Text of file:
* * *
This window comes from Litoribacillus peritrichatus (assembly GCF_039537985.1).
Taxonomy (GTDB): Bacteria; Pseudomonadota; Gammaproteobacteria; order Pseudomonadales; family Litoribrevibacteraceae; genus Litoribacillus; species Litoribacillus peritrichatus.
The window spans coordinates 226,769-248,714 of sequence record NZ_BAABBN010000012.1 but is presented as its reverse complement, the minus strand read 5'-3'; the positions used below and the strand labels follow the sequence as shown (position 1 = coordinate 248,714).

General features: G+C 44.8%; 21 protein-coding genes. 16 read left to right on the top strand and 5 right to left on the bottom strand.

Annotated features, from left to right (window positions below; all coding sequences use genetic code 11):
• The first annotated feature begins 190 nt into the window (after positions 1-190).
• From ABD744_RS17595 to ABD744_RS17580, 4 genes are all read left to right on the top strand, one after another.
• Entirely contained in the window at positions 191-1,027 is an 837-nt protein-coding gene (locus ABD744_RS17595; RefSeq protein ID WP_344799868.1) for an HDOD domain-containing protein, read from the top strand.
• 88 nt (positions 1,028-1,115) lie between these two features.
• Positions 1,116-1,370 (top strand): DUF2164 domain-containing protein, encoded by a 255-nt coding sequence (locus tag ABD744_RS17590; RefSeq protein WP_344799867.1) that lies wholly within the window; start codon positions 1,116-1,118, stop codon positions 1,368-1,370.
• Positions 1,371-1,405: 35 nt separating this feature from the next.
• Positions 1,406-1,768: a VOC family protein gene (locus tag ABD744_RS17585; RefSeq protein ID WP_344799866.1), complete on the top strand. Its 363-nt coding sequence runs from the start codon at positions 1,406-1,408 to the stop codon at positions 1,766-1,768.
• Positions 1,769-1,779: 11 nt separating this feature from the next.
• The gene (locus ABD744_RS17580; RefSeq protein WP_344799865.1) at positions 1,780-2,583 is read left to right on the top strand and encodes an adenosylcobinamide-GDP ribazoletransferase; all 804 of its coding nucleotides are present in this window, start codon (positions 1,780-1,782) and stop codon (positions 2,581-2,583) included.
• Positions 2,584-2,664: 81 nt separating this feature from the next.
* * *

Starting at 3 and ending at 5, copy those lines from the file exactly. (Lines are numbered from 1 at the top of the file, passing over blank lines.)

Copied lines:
The window spans coordinates 226,769-248,714 of sequence record NZ_BAABBN010000012.1 but is presented as its reverse complement, the minus strand read 5'-3'; the positions used below and the strand labels follow the sequence as shown (position 1 = coordinate 248,714).

General features: G+C 44.8%; 21 protein-coding genes. 16 read left to right on the top strand and 5 right to left on the bottom strand.

Annotated features, from left to right (window positions below; all coding sequences use genetic code 11):